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September 16, 2011 / Siobhan Argent

Alice Topp, Australian Ballet’s Romeo and Juliet

Published September 2011 in Beat  magazine

When you think of being thirteen years old, the first thing you probably think of is the trauma of high school, right? For Alice Topp, thirteen was the year she embarked on the first of five straight years of training to be a professional ballet dancer. Now performing as Lady Montague in the Australian Ballet’s Romeo and Juliet, Topp recounts the good and bad of life as a ballerina.

“I moved to Melbourne [from Bendigo] at 13 to do a year at the VCA. Then I did full-time training for four years and school by correspondence. That was probably quite difficult, because I moved back home and commuted for four years on the train…To make that sacrifice, when you actually do get rewarded with getting that job, it tastes so much sweeter.”

As Lady Montague, Topp plays the mother of Romeo and a woman embroiled in a scenario involving absolutely no love for one’s neighbour. Topp found it quite easy to engage in the character, particularly given the added emotional influence of the rest of the cast.

“Being Lady Montague [means] you represent one of the houses…you really have to carry the emblem of that house. I think I really focused on the power behind that and what I needed to achieve, that authority figure… [the role is about] being noble and proud, but also knowing that he’s your only son and watching him travel this journey. The beauty about it is that…even in the studio, when I interact with Lady Capulet, we do get very dramatic and get very into the role, so it makes the reactions much easier. When you’re fierce and you fully commit to the role…it just makes it so much easier.”

It’s not as though you really need the excuse of promising performances to go and see this particular production. Choreographed by Graeme Murphy andwith a  formidable production budget, Murphy’s Romeo and Juliet is contemporary without being specifically dated, relatable without defeating the purpose of Shakespeare’s work.

“I think it’s really difficult translating text into movement…but it doesn’t need words to represent that. Even though it’s a modern production, [Graeme Murphy] has really focused on that story and everybody follows that through that whole journey. I think it will read incredibly well, I think everyone will be able to relate to it.”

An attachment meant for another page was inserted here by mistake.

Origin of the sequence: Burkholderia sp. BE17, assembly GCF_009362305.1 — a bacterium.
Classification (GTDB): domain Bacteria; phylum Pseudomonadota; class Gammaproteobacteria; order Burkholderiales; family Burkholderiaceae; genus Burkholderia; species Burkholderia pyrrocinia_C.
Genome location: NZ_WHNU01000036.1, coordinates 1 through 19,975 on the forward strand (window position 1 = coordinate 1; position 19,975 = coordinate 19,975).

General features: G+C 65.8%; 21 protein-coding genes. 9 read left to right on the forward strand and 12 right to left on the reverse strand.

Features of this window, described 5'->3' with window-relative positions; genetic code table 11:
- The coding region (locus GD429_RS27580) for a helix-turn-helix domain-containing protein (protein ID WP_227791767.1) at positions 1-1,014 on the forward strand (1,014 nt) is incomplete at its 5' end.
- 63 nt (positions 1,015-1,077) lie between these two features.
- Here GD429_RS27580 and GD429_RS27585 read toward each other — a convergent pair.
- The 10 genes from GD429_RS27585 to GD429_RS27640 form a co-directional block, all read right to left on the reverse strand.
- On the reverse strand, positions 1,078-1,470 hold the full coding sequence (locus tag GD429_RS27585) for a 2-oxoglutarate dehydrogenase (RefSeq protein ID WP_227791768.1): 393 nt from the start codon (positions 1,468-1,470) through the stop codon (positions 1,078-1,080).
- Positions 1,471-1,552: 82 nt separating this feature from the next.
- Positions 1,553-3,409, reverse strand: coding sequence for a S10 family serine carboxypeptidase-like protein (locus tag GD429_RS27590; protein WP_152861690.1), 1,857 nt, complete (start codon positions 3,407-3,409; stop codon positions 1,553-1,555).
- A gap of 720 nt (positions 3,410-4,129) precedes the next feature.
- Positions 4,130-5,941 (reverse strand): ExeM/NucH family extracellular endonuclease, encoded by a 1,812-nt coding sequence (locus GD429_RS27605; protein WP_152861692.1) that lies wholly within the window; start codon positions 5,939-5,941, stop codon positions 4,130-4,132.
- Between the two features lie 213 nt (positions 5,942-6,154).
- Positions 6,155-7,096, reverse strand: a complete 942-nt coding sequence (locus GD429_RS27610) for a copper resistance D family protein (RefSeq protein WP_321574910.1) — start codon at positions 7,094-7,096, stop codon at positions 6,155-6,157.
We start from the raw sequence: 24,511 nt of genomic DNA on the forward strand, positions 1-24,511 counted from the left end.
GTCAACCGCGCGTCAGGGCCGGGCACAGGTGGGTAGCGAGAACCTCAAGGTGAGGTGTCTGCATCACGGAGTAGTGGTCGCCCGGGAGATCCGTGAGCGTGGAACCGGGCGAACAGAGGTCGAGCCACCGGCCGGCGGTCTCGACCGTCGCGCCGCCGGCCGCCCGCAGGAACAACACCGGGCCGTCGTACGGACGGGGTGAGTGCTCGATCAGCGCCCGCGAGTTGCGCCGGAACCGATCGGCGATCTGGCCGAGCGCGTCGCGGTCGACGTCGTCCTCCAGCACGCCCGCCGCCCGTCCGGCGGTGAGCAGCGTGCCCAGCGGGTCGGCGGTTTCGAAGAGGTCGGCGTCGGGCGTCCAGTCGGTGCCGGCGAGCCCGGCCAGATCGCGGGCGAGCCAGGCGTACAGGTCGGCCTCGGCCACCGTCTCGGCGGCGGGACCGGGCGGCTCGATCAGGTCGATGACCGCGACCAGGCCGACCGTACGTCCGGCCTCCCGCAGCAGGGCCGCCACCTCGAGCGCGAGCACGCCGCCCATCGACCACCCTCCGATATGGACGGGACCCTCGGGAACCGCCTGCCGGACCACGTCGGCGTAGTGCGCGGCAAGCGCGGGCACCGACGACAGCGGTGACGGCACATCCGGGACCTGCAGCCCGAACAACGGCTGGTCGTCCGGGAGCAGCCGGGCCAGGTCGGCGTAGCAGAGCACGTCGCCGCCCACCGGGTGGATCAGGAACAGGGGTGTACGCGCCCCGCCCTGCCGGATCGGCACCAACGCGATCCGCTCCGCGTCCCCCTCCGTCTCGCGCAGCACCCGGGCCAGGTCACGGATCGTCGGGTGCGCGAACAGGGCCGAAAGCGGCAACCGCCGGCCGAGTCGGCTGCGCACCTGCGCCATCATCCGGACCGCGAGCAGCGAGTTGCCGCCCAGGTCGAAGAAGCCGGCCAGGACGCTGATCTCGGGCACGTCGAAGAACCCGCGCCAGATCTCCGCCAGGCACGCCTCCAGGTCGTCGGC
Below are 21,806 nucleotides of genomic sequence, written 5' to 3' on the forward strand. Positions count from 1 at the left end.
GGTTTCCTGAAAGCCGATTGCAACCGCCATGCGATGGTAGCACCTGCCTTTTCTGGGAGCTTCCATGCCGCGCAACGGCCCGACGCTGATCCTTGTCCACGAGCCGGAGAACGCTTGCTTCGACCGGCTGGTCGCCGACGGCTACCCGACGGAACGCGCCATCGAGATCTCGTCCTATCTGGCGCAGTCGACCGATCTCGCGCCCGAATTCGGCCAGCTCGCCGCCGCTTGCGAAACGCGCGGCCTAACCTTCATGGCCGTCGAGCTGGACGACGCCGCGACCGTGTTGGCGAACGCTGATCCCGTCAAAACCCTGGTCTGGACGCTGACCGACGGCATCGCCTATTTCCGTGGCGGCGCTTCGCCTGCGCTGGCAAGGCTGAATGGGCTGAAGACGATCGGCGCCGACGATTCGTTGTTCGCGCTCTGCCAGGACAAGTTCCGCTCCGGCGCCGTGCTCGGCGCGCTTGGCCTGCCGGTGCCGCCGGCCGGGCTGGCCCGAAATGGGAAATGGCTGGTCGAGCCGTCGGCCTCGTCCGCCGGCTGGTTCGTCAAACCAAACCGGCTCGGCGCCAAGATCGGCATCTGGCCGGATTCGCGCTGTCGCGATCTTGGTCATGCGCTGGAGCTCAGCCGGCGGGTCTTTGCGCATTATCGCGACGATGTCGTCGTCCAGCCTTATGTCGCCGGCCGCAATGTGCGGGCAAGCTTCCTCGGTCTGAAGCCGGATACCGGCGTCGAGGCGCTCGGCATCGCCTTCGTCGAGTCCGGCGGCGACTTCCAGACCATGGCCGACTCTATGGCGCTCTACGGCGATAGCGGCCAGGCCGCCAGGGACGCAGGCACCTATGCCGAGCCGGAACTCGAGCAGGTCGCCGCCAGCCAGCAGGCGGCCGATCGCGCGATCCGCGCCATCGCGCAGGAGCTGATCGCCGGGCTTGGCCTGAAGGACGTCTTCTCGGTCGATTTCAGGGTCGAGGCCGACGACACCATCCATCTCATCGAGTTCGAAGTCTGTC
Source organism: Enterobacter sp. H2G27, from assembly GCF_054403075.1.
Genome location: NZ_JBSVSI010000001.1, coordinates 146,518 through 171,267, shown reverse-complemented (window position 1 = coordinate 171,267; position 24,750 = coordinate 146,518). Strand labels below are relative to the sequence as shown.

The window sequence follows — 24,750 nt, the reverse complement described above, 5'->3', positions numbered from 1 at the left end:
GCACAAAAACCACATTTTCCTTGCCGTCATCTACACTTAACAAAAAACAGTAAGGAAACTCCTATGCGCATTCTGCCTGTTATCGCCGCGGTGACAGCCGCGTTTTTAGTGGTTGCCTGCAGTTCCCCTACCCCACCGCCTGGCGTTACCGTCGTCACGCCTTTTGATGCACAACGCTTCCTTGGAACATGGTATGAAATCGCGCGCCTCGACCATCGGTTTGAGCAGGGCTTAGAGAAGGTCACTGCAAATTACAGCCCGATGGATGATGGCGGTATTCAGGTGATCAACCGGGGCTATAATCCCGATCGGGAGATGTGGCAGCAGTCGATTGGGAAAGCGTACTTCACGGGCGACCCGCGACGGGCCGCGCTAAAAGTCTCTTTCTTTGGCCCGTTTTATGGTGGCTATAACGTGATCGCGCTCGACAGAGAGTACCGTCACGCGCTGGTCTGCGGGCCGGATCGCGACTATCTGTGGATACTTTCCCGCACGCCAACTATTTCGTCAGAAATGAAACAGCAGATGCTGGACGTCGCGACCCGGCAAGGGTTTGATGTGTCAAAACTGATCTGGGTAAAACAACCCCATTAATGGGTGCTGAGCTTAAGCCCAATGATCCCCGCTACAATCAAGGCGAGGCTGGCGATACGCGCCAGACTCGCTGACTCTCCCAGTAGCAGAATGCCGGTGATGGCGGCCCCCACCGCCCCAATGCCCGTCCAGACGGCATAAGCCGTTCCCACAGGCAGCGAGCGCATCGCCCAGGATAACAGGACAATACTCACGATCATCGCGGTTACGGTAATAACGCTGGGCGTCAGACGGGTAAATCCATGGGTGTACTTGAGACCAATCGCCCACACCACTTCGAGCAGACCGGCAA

Indeed, while Topp has worked with Murphy before, this is certainly one of the larger Murphy productions for the Australian Ballet. Watching a respected choreographer in action has informed Topp’s understanding of the relationship between the individual performer’s potential and the demands of a full-scale production.

“Basically [Murphy] has his own unique language of movement and he’s influenced us by the uniqueness of what we have to offer as artists, so I think it’s collaborative in that respect. But he’s very clear about what he wants to achieve, and his intentions, so he really has this ability to get the story across very clear and bring the best out in the dancers…he’s very passionate about what he wants to achieve and makes you really sink your teeth into the character and get the best out of that role.”

Topp’s path to the Australian Ballet is a rather unconventional one. After her studies, she spent three years with the Royal New Zealand Ballet. But when injury forced Topp into rehab for a year, she went straight from professional dancing to bartending. It was a sudden change that forced Topp to re-evaluate what she wanted to achieve.

“I felt like I was back at the beginning, I came back to Australia and worked in a pub, found my feet again. It was a weird transition having to draw back on that passion and what I wanted to achieve with my dancing, I had to find that again.”

Now a five-year veteran of the Australian Ballet, Topp sees the clear potential in what Murphy and the cast have set out to achieve in Romeo and Juliet.

“Being in an original full-length Murphy has just been a fantastic experience. Graeme has put this wonderful contemporary spin on this production. It’s not set in any one time or place, so I think for that reason it refuses to be define by a particular era or nationality.”

Her role at the Australian Ballet company has also produced an unexpected source of interest; as an emerging choreographer, Topp is enjoying
her a job which gives her access to the those at the top of their game.

“[Choreography] was something I never saw myself doing and I’ve found that outlet while I’ve been here in the [Australian ballet] company. It’s really provided me with a number of opportunities that I never saw myself doing. I feel at this point where I can dance and learn off the masters like Graeme Murphy, see how they work and create and their process, I’m in the best sort of situation to really learn and develop my craft. So hopefully there’s somewhere I’d like to see myself going.”

You have to hope that the once-rocky path turns into smooth sailing from now on.

The Australian Ballet’s Romeo and Juliet is playing from 12-24 September at the Arts Centre. For more information on tickets and times, see the Australian Ballet website.

Another review with Alice can be found here at Milkbar Mag.


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